Tinea manuum is frequently misdiagnosed because it appears similar to:
Tinea manuum can occur as an acute inflammatory rash like tinea corporis. There is usually a raised border and clearing in the middle (ringworm). This is most likely when a zoophilic (animal) or geophilic (soil) fungus is responsible. The likely fungi are:
More frequently, tinea manuum causes a slowly extending area of peeling, dryness and mild itching on the palm of one hand (hyperkeratotic tinea). Skin markings may be increased. Generally both feet appear similar ("one hand, two foot syndrome"). The usual cause is an anthropophilic (human) fungus:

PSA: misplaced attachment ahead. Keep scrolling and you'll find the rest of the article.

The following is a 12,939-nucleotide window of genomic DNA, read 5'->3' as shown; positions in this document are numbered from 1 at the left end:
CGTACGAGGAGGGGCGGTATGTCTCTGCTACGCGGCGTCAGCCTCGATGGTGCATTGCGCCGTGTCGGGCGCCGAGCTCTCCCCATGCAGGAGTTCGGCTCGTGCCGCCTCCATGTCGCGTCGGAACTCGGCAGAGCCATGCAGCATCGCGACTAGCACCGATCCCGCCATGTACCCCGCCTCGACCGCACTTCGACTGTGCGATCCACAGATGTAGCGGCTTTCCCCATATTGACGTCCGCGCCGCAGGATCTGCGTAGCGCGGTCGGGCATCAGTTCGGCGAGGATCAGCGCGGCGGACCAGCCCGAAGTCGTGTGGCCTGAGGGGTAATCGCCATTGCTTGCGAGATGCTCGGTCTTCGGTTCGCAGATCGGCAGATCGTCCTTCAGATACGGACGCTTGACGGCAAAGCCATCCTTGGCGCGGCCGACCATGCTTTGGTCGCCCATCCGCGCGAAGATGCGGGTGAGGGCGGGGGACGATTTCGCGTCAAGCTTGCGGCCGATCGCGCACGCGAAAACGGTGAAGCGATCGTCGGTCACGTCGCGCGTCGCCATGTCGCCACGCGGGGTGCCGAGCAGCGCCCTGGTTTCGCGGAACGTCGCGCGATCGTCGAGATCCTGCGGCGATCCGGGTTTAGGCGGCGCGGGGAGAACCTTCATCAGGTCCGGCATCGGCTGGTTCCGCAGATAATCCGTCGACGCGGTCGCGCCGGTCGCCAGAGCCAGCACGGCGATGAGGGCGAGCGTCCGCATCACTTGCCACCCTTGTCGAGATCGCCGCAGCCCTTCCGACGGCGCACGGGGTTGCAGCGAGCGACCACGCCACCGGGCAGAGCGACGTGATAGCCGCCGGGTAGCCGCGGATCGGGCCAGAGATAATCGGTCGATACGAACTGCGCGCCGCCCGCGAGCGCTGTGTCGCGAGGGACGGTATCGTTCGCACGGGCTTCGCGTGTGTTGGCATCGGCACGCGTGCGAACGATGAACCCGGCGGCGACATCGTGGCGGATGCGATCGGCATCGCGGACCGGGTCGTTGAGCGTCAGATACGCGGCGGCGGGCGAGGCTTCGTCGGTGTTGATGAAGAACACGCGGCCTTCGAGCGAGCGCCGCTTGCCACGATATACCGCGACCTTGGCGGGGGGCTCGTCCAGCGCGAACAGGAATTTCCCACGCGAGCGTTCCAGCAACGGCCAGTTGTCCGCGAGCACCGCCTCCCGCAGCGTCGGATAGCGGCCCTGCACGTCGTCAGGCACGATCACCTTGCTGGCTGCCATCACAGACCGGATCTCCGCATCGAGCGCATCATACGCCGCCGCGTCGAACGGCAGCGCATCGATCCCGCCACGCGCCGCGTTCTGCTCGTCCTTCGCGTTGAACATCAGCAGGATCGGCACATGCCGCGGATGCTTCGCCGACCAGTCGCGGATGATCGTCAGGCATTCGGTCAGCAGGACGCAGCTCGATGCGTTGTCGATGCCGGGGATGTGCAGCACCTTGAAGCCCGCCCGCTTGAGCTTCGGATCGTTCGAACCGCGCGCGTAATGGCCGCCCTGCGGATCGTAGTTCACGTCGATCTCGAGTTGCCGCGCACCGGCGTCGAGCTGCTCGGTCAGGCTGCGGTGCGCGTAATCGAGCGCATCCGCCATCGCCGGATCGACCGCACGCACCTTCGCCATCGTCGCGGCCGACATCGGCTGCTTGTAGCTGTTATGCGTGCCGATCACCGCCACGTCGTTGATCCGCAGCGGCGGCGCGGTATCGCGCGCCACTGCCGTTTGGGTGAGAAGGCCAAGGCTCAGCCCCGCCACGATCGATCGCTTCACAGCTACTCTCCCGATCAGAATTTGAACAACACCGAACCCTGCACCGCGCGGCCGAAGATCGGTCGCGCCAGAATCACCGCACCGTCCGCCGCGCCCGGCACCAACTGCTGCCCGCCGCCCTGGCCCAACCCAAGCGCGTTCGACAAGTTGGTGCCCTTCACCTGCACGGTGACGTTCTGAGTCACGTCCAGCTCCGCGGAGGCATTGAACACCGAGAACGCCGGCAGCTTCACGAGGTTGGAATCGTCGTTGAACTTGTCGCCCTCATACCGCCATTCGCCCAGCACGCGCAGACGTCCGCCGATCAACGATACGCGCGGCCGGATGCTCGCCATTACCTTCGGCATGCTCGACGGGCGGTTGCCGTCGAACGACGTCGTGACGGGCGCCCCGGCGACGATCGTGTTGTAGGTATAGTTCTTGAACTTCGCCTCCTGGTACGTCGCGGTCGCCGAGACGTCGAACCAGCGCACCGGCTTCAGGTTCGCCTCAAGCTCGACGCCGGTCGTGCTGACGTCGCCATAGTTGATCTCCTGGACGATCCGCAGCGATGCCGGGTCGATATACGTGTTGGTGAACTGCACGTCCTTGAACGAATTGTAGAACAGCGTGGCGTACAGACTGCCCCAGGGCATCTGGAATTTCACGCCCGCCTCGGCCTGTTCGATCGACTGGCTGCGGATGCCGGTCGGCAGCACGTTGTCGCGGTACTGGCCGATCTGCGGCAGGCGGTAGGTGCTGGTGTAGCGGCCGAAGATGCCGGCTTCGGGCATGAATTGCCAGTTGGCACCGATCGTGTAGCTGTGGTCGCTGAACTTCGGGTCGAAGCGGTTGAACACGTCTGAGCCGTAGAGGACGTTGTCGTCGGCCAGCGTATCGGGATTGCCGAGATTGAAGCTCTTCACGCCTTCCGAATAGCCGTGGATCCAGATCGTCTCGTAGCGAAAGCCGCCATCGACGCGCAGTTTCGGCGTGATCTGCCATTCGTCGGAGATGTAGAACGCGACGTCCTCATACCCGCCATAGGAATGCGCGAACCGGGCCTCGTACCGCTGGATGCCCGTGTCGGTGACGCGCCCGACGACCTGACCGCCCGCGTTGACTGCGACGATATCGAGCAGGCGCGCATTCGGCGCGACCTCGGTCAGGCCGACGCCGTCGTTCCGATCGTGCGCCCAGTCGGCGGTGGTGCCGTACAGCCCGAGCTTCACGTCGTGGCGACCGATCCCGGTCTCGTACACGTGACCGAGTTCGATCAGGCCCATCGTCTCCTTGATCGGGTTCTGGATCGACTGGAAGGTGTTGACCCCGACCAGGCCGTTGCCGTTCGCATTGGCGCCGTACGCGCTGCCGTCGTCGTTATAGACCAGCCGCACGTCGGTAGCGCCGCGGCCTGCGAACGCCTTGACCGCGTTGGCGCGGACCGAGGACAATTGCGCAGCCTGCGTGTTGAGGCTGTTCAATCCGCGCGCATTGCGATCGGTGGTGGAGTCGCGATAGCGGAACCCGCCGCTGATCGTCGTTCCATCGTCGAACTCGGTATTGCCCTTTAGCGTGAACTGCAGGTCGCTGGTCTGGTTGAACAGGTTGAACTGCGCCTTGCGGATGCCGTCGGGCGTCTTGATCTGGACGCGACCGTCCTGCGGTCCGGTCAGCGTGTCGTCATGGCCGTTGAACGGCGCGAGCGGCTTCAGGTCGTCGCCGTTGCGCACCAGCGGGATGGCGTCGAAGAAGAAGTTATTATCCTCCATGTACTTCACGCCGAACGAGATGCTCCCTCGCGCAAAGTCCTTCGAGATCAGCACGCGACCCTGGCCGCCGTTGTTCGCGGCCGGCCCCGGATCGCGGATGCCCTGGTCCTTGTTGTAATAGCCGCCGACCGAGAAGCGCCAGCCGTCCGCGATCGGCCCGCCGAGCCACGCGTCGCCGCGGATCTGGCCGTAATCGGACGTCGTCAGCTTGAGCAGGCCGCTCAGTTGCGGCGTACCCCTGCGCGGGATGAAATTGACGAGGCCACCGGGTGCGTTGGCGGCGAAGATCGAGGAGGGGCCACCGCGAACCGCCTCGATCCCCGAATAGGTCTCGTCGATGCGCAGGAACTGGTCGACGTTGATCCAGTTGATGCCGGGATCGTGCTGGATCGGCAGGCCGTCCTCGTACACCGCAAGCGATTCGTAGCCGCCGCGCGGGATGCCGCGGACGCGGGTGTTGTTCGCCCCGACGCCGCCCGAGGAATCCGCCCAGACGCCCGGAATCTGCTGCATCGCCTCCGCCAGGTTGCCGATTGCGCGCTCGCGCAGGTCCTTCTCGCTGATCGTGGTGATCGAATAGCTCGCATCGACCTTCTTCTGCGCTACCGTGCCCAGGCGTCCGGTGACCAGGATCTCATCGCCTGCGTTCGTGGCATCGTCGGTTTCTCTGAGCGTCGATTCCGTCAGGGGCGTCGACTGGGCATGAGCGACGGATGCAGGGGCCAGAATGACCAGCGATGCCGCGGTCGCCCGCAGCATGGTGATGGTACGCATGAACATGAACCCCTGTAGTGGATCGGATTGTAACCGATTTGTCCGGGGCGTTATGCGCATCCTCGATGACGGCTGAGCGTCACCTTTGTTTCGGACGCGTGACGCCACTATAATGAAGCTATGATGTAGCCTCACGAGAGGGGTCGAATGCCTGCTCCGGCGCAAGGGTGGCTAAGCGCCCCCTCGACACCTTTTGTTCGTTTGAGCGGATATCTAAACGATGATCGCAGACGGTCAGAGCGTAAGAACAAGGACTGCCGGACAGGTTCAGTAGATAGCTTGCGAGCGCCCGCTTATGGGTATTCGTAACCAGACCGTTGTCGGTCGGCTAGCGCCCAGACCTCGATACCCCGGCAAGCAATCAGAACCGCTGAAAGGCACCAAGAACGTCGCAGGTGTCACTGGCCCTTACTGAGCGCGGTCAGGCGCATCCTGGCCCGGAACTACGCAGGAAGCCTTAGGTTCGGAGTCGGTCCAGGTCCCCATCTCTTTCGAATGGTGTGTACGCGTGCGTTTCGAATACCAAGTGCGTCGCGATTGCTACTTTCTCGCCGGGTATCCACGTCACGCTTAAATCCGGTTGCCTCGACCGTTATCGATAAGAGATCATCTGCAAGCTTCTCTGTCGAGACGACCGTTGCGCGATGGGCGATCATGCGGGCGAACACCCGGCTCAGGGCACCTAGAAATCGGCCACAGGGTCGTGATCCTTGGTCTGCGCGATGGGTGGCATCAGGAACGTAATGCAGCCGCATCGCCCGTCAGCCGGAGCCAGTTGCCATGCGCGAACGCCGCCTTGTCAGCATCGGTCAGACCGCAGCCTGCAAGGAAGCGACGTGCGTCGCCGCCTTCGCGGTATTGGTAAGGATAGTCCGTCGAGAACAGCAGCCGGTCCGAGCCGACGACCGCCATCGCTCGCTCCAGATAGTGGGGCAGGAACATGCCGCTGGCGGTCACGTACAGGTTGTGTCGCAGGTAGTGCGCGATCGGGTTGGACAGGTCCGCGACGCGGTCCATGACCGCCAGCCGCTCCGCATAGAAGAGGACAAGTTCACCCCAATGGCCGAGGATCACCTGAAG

These fungi may also cause a blistering rash on the edges of the fingers or palm. The blisters appear in crops and contain a sticky clear fluid. They may have a peeling edge. This form of tinea manuum itches and burns.
Tinea manuum results from:
Tinea manuum can be distinguished from hand dermatitis:
The diagnosis of tinea manuum is confirmed by microscopy and culture of skin scrapings.
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